22 - 26 September, 2014, Erlangen, Germany
The Electric Mobility Week will take place in
Germany from 22 September to 26 September 2014.
The Conference will take place on the 24-25 September 2014, and the ENIAC and ARTEMIS Project Workshops, which are open only to project Consortia, will be held on 22, 23, 26 September
2014 at: Location: Friedrich-Alexander-Universität Erlangen-Nürnberg (FAU)
91058 Erlangen, Germany
Dr. Jens Habermann, FAU, Dep. Mathematik
Please register yourself for the European
Conference and Nanoelectroncis and Embedded Systems for Electric
NESEM 2014 Conference Registration.
The Conference will take place on the 24-25 September 2014, and the ENIAC and ARTEMIS Project Workshops, which are open only to project Consortia, will be held on 22, 23, 26 September 2014 at:
South Campus 91058 Erlangen, Germany
Source: Dr. Jens Habermann, FAU, Dep. Mathematik
Please register yourself for the European Conference and Nanoelectroncis and Embedded Systems for Electric Mobility at: NESEM 2014 Conference Registration.
Erlangen, with its 100,000 inhabitants, the home of the Huguenots, cyclists and Siemens, has its own special charm. The opera, theatres and museums, cabaret and a lively pub culture and nightlife offer an attractive alternative after a day in lectures, labs or libraries. Some of the annual cultural highlights in Erlangen are the Audio Art Festival, the Comic Salon, the Marionette and Puppet Festival, the Poetry Festival and Arena, the Festival of Young Contemporary Theatre.
Every two years the research institutes in Erlangen, Nürnberg and Fürth hold an open night, the “Long Night of Knowledge”. Franconian Switzerland, a paradise for climbers and walkers, offers the active all they could wish for right on their doorstep; water sports enthusiasts will find the new Franconian Lakes and the University water-sports centre a temptation they cannot resist.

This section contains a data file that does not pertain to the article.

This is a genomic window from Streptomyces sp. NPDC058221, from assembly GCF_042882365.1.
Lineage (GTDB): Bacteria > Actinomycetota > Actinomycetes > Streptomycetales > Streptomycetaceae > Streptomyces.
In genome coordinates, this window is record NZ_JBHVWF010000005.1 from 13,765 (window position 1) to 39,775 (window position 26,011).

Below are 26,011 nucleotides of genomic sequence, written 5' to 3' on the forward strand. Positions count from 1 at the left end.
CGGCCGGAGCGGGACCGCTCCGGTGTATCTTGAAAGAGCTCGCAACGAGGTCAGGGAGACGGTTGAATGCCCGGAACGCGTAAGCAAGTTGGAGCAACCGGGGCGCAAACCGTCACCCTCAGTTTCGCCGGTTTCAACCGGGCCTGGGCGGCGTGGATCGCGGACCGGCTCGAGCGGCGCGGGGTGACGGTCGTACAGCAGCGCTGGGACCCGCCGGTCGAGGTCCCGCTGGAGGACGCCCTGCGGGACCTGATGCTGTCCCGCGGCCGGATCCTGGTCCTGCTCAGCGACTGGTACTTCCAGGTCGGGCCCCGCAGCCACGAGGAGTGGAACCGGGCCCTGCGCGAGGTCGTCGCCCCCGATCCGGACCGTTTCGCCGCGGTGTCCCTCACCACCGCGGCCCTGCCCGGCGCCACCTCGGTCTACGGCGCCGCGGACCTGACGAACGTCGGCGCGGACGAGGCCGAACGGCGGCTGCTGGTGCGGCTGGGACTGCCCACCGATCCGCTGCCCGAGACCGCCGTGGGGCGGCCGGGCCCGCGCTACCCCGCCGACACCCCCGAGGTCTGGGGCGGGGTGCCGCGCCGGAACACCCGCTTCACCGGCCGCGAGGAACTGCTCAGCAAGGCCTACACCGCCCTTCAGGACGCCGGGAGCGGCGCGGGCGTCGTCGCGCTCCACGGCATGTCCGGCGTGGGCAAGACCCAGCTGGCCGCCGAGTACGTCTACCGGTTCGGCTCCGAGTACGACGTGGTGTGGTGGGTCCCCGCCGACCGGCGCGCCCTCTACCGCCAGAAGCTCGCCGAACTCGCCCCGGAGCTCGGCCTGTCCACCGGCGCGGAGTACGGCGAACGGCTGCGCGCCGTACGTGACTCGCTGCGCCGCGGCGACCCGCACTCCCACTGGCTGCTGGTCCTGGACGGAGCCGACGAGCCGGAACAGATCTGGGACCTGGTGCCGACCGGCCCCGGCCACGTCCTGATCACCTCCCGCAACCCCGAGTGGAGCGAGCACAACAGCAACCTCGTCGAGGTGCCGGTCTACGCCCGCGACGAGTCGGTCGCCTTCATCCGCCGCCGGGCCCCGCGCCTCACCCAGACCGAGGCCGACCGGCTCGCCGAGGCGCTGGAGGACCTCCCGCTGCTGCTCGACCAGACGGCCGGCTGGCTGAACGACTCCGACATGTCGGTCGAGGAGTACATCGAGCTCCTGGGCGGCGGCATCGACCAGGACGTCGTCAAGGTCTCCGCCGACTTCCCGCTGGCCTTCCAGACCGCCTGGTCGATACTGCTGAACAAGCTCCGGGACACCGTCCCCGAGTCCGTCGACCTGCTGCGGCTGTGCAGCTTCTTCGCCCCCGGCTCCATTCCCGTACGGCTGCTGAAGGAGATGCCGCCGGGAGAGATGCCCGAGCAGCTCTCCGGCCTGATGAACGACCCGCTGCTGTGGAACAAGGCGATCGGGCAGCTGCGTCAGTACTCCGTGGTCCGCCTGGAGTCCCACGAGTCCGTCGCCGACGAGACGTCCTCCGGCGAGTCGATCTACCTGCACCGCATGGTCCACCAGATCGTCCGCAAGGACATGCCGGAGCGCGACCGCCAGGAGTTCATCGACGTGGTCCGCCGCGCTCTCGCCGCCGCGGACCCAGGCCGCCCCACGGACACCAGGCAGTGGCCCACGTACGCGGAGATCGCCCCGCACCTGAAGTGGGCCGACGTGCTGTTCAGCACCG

Erlangen was first mentioned in official records in 1002 under the name of Villa Erlangon. In 1361, the village was sold to Emperor Karl IV. Three years later, a city was built close to the village, which in 1374 got its own coining station (mint). In 1398, the municipal rights were confirmed. In 1402, the city came into the possession of the House of Hohenzollern as part of the principality of Brandenburg-Kulmbach (from 1603 on Brandenburg-Bayreuth), remaining under their rule until 1806.
During the four year Napoleonic occupation, Erlangen was the capital of the so-called "Low County" (Unterland) of the principality, encompassing the area until Neustadt an der Aisch and separated from the "High County" (Oberland) by a land corridor. In 1810 it became part of the Kingdom of Bavaria, together with the rest of former Brandenburg-Bayreuth. While it was still part of Brandenburg-Bayreuth, the first French Huguenot refugees arrived in Erlangen in 1686. Christian Ernst, Margrave of Brandenburg-Bayreuth, built a "new town" (Neustadt) for them. In 1706, the old town (just below the site of the annual Bergkirchweih) was almost completely destroyed by a fire, but soon rebuilt. In 1812, the old and new towns were merged into one.
In 1742, Frederick, Margrave of Brandenburg-Bayreuth, founded a university for his royal seat of Bayreuth, but due to the rebelliousness of the local students, the university was transferred to Erlangen. Only later did it obtain the name of "Friedrich-Alexander-University" and become a Prussian state university. Famous students of these times were Johann Ludwig Tieck and Wilhelm Heinrich Wackenroder.
Erlangen is today dominated by the University of Erlangen-Nuremberg and the numerous branch offices of Siemens AG, as well as a large research Institute of the Fraunhofer Society and the Max Planck Institute for the Science of Light. An event that left its mark on the city was the settlement of Huguenots after the withdrawal of the Edict of Nantes in 1685. (Erlangen).